The story of San Francisco’s historic streetcar service begins in 1962, when the voters of Alameda and Contra Costa counties and San Francisco approved the $792 million bond issue for BART construction in November 1962. The bond issue included funds for the construction of the Market Street subway, so that Muni’s five streetcar lines could be put underground for faster service. San Francisco voters subsequently approved a bond issue for Market Street reconstruction and beautification in 1968.
At first, it was thought that almost all transit service would be removed from Market Street east of Van Ness Avenue, and it took several years before there was an official recognition of the importance of transit on this major thoroughfare. Meanwhile, transit advocates both within and outside city government began advocating for San Francisco to begin its own historic streetcar service, both on Market Street and on the city’s waterfront.
Market Street Goes Metro
The first proposal for a historic streetcar line on Market Street was made in 1971, and the first proposal for a line on The Embarcadero was made in 1974. The late Maurice Klebolt was one of the leading advocates for the historic streetcar service. In 1979, he was the person largely responsible for obtaining the first historic streetcar from another country, the now-retired #3557 from Hamburg, Germany.
Beginning in 1981, the plan called for two lines, an E Embarcadero Line and an F Line that would serve The Embarcadero and Market Street. There was historic streetcar service on Market Street on summer weekends in 1981 and 1982, before the regular streetcar service on Market had been entirely put underground. Weekday Muni Metro service in the subway had started on the N Line in February 1980. The Metro service was implemented in phases, until all five lines were in the subway on a full-time basis as of November 1982.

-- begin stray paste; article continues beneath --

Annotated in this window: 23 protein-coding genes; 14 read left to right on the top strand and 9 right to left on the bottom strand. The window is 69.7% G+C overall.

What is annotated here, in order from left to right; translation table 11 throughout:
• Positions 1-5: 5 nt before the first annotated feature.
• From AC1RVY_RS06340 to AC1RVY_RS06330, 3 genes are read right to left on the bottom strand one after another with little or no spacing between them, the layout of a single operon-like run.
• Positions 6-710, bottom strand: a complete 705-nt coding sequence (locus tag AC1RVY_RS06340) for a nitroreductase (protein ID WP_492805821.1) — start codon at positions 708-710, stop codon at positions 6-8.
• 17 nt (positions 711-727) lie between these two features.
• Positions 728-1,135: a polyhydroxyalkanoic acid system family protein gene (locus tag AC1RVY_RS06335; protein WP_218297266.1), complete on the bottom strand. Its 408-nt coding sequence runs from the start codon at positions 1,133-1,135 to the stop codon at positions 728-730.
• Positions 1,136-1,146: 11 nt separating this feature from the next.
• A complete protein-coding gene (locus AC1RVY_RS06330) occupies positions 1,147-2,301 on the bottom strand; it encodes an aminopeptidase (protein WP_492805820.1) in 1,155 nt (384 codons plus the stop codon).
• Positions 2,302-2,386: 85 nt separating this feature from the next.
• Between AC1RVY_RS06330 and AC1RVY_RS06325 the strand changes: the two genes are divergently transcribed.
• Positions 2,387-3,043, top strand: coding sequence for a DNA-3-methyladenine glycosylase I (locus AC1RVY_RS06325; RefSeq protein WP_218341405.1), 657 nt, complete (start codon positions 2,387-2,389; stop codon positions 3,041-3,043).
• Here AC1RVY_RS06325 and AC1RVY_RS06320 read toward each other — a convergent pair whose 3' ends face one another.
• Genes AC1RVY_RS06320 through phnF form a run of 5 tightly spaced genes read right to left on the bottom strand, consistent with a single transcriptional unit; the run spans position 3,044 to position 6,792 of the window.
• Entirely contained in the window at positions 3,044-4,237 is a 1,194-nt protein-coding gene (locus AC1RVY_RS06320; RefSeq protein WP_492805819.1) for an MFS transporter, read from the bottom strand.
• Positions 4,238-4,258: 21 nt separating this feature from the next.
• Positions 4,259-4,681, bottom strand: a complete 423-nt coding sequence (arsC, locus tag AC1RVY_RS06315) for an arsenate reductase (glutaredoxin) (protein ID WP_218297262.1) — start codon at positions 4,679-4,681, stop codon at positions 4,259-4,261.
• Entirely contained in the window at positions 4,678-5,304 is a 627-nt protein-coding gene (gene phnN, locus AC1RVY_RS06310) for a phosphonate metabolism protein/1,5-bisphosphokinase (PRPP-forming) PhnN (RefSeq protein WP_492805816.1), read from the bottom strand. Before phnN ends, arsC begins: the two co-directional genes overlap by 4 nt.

Trolley Festivals Seal the Deal
The Cable Car System Rehabilitation Program began in September 1982, shutting the system down until June 1984. The summer Trolley Festivals were started on Market Street in 1983 to provide an alternative historic transit service for visitors to the city, and they operated through 1987. Historic streetcars from San Francisco, other U.S. cities and other countries brought delight to many thousands of people.
The 1986 and 1987 Festivals received support from the Market Street Railway Company, a non-profit group dedicated to the acquisition, restoration and operation of historic transit vehicles in the city. The success of the Trolley Festivals ensured that there would be full-time historic streetcar service in San Francisco.
The F is Born
Construction for the Market Street Transit Thoroughfare Project took place in four separate phases from 1988 to 1995. The street improvements included streetcar track construction and the installation of new boarding islands, widened crosswalks, and new curbing, as well as the planting of palm trees in the median of Upper Market Street. September 1, 1995, was the first day of service for the F Market historic streetcar line, between Castro and Market streets and the Transbay Terminal at 1st and Mission streets.
Planning for the extension of historic streetcar service to Fisherman’s Wharf received greatly increased attention after the October 1989 earthquake and the subsequent tearing down of the Embarcadero Freeway. Construction for the F Line extension became part of the city’s Waterfront Transportation Projects for roadway and transit improvements (the Muni Metro Extension to the Caltrain depot at 4th and King streets was also one of the Waterfront Transportation Projects). Work began in July 1993 for roadway and F Line extension construction. However, the completion date for the extension was dependent on the completion of the mid-Embarcadero segment of the Waterfront Projects. Service to Fisherman's Wharf began on March 4, 2000.
From Milan with Love
Streetcars from Milan, Italy, built in 1928, were acquired by Muni for the extension of the service (now called the F Market & Wharves Line) to Fisherman’s Wharf. The cars are called “Peter Witt” cars because their design is based on one that Cleveland transit commissioner Peter Witt created for faster passenger boardings.
The first “Peter Witt” cars entered service in about 1915. They were designed so that passengers would enter by the front doors and leave by the center doors. The conductor would be in the center of the car, and passengers did not have to pay until they left the car or went to the rear, resulting in faster service since the cars did not have to wait while passengers paid to get on board.
Nine of the Milan cars are currently in service to Fisherman’s Wharf, and others will be ready for service in the future. Seventeen PCC streetcars are in regular F Line service (fourteen from Philadelphia and three from Muni). The cars are painted in the PCC colors of Muni and other transit agencies in the U.S. as their streamlined design is attractive, and they were quieter and more economical than earlier versions of streetcars, with better motors, controls, acceleration and braking.